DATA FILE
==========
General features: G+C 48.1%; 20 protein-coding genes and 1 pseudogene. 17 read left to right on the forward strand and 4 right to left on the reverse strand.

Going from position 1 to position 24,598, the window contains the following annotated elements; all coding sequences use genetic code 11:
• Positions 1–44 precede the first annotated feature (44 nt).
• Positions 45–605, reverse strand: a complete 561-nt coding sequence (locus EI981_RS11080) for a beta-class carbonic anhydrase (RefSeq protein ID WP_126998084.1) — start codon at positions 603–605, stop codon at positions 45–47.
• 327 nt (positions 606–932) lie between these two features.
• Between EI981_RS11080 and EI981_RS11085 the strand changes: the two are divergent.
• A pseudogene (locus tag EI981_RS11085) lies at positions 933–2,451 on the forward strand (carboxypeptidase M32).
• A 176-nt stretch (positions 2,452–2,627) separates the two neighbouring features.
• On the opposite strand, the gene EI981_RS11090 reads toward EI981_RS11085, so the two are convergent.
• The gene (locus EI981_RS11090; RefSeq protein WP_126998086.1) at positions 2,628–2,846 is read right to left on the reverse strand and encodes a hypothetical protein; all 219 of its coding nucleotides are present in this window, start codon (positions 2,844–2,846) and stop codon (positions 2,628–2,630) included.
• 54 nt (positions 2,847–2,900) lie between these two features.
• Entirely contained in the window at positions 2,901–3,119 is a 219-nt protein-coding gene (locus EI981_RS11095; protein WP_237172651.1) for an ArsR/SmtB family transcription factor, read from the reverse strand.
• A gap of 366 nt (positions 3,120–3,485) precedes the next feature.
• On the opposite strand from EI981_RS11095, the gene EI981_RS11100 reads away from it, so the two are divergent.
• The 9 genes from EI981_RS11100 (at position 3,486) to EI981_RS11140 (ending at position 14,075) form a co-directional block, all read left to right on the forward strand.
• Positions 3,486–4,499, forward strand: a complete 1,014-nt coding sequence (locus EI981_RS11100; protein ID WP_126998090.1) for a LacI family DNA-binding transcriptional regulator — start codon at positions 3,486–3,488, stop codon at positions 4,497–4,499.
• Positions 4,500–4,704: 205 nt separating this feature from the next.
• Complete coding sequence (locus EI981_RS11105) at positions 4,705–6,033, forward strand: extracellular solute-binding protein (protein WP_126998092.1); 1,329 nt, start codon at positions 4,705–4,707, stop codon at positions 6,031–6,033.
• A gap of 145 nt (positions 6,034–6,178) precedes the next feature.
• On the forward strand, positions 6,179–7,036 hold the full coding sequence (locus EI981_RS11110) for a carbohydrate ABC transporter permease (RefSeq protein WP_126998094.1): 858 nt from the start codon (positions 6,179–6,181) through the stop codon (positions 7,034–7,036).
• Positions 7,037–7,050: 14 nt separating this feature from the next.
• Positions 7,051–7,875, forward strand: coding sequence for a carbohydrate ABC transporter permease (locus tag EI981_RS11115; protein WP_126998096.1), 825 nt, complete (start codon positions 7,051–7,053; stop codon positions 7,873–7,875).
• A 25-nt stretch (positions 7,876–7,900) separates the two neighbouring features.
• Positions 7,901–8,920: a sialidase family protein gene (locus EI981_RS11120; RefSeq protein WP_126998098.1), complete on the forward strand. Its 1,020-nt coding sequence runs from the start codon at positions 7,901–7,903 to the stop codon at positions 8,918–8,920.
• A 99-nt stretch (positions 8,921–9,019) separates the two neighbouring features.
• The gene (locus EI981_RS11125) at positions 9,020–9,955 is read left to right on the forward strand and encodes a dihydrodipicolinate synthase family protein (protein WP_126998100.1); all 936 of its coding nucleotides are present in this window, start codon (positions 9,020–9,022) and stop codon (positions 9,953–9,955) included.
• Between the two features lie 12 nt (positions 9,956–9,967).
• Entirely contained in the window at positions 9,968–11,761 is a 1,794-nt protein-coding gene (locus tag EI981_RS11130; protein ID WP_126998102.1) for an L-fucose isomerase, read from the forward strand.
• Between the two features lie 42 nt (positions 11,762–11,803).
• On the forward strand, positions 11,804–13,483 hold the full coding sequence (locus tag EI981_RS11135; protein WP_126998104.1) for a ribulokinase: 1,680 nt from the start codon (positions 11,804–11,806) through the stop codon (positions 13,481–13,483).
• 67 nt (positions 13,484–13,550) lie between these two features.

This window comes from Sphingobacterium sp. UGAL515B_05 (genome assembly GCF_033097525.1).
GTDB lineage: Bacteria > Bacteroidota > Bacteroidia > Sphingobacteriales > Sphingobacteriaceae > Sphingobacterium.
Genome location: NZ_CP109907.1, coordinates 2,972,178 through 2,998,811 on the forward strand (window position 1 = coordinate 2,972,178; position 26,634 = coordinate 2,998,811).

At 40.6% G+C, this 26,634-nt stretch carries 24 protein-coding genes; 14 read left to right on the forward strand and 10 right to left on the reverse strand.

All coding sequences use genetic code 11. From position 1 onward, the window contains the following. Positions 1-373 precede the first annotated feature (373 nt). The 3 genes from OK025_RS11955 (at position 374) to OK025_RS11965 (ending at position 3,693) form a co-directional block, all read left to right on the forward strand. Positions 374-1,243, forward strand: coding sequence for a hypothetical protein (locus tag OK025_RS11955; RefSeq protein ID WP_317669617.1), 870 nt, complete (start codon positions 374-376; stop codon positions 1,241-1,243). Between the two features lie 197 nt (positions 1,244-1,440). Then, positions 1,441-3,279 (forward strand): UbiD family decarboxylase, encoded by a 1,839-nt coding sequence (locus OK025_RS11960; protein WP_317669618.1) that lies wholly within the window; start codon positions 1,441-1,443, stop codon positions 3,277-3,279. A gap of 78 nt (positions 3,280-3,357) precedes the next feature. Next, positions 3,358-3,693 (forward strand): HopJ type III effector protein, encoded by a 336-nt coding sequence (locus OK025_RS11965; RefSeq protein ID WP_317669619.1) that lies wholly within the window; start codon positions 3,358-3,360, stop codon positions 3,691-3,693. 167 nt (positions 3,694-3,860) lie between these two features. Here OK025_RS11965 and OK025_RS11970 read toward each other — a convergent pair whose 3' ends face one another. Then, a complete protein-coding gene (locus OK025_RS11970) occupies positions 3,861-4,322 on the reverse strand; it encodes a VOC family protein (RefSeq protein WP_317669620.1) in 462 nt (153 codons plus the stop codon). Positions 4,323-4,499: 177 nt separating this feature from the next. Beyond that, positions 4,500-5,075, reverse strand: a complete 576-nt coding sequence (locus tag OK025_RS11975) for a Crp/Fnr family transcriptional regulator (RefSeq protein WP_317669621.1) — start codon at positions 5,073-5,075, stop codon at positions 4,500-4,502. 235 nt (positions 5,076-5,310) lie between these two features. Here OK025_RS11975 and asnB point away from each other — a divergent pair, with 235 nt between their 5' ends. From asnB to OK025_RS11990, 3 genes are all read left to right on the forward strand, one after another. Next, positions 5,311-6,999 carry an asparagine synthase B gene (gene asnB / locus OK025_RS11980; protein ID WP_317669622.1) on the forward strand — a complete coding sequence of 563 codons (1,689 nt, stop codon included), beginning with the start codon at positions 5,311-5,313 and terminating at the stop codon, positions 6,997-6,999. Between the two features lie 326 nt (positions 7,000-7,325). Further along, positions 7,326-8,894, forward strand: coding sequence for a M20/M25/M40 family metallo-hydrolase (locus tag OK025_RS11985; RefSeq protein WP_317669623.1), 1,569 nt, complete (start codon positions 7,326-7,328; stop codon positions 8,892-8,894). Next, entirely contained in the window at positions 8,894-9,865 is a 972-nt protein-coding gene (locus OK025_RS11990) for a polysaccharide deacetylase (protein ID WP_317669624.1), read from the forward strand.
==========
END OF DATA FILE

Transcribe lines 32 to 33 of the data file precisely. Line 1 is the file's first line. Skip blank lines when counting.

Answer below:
This window comes from Sphingobacterium sp. UGAL515B_05 (genome assembly GCF_033097525.1).
GTDB lineage: Bacteria > Bacteroidota > Bacteroidia > Sphingobacteriales > Sphingobacteriaceae > Sphingobacterium.